With low RLD radiographer numbers, inconsistent uptake of RLD could be expected3,23. Integration of RLD would require consistent use of the protocol-driven process31 requiring more RLD radiographers. This was implemented following one study which extended RLD service to evenings and weekends23. Pathways of RLD use on different days of the week were also modelled26. With 51% of RLD eligible patients attending ED at the weekend; efficient and potentially cost effective use of RLD could occur on these days26.
Further themes emerged around inter-professional working9,13,25 and radiographer training in discharge3,13,23,24. Radiographers consistently interpreted images more accurately than they expected to7. Therefore, future training emphasis requires focus on discharge3. Given the radiographers’ concern over litigation24, use of protocol-driven pathways and appropriate governance systems2 could encourage engagement.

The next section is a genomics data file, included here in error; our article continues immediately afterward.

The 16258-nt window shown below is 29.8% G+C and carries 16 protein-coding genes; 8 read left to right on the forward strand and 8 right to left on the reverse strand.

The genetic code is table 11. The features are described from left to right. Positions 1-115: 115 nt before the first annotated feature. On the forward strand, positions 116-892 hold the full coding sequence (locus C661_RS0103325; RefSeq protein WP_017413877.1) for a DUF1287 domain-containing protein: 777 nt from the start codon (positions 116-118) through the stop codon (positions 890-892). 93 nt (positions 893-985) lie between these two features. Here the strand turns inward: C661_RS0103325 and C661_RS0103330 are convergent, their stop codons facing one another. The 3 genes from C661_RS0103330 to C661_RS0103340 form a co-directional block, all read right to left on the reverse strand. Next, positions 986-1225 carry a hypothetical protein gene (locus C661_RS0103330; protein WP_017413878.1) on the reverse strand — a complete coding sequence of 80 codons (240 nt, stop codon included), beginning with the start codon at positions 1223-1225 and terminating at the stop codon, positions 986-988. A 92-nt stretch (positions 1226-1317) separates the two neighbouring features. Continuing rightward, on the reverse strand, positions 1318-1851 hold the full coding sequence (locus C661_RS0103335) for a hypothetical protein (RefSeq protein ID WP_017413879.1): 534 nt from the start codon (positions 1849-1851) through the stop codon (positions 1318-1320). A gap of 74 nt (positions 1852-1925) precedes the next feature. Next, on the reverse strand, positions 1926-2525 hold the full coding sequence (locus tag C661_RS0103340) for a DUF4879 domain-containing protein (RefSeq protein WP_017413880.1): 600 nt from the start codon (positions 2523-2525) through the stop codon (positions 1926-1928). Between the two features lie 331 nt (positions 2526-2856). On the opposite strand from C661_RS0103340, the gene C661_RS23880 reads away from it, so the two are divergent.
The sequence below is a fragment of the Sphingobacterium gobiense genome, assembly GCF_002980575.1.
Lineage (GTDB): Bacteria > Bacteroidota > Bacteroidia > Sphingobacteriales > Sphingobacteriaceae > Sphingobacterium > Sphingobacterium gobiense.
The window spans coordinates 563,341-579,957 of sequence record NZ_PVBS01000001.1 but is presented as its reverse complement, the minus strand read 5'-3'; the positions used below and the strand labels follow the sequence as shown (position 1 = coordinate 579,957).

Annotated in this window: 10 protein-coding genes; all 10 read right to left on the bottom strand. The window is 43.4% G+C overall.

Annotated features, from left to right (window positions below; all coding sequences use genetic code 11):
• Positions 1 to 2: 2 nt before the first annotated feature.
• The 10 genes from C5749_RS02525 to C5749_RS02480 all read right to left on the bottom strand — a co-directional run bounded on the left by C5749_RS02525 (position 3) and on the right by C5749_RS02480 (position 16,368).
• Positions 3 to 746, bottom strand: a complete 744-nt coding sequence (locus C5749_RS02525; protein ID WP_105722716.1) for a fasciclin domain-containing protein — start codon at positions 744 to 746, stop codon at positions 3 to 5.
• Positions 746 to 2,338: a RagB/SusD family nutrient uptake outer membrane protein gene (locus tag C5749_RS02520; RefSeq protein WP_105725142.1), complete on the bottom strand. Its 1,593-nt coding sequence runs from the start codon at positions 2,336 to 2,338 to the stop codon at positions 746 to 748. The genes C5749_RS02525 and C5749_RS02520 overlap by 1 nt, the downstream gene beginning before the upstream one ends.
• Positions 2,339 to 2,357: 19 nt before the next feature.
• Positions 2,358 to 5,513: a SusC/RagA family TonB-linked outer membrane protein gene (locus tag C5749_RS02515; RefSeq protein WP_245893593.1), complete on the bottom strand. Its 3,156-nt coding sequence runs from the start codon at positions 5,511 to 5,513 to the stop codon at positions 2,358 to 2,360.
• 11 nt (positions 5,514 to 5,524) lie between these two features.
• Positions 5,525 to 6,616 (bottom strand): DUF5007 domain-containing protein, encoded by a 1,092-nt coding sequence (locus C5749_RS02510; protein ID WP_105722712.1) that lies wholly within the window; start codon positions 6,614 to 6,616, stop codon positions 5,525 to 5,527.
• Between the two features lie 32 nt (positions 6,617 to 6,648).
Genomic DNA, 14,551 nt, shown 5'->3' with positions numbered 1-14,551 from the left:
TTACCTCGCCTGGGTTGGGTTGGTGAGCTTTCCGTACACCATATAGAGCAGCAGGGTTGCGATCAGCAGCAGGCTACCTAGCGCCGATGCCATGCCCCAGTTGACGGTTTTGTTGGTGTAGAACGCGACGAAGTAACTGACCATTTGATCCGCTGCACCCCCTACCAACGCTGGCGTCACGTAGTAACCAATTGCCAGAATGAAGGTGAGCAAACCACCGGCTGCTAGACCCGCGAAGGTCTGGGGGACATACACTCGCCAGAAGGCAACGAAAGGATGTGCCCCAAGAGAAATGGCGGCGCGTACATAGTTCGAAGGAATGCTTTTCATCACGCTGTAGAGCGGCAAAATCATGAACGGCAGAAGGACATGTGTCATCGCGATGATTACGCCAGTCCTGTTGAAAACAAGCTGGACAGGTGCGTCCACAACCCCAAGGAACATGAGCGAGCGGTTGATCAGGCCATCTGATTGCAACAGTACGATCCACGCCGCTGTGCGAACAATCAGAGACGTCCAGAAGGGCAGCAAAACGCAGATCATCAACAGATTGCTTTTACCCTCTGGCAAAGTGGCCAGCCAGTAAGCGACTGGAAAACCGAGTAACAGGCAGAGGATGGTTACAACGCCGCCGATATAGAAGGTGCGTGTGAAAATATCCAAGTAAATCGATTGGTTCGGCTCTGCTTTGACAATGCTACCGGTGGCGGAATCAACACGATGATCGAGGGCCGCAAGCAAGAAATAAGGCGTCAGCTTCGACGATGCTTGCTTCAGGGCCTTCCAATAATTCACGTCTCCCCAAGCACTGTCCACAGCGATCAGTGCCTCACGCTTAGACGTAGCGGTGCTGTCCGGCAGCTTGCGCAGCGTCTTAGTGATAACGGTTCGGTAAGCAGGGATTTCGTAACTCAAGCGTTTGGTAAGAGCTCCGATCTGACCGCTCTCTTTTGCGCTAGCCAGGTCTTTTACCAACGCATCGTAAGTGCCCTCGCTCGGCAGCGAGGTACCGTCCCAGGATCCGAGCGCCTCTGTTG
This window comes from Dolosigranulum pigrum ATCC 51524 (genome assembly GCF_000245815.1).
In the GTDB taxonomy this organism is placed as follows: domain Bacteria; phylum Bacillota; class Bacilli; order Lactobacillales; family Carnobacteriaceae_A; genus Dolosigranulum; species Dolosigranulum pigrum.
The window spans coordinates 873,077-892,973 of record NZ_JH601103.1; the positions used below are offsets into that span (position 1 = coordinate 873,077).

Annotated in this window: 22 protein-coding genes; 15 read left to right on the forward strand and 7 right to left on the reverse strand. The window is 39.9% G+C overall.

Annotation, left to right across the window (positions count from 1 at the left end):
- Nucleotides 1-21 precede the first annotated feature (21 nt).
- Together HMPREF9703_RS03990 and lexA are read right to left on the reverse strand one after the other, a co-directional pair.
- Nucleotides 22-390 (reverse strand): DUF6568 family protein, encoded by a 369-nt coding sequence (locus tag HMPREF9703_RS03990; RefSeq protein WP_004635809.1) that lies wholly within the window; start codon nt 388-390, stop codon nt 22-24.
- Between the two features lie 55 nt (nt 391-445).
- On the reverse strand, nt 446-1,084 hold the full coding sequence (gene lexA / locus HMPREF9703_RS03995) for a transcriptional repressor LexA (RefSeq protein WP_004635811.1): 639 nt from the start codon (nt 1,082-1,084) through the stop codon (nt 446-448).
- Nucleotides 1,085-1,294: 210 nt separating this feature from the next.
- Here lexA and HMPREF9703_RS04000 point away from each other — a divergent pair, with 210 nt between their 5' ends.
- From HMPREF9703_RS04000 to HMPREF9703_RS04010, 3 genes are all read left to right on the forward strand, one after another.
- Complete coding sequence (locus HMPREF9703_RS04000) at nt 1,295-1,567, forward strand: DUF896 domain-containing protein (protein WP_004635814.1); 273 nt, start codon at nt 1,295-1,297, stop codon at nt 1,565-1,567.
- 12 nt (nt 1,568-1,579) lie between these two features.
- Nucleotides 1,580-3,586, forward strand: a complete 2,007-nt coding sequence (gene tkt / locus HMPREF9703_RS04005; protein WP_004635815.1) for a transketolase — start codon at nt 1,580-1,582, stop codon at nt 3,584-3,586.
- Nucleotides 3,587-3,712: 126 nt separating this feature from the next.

ED staff could be motivated to support this competency-based training in discharge, once their increased workload capacity was recognised3,13,27. This capacity was through a decrease in the number of clinical assessments required with increased use of RLD26. In addition, ED clinician engagement in protocol development and implementation should reduce the potential of RLD appropriate patients presenting without a management plan3, 31.
Strengths and limitations
This is the first scoping review on RLD utilising a comprehensive searching strategy. As such, there is inclusion of both quantitative outcomes and qualitative content allowing contextualisation of the current RLD evidence base.
Ideally there would have been two reviewers at abstract screening stage and reviewing data extraction stages14. However, the 10% title and abstract check and full text screening produced full agreement between assessors.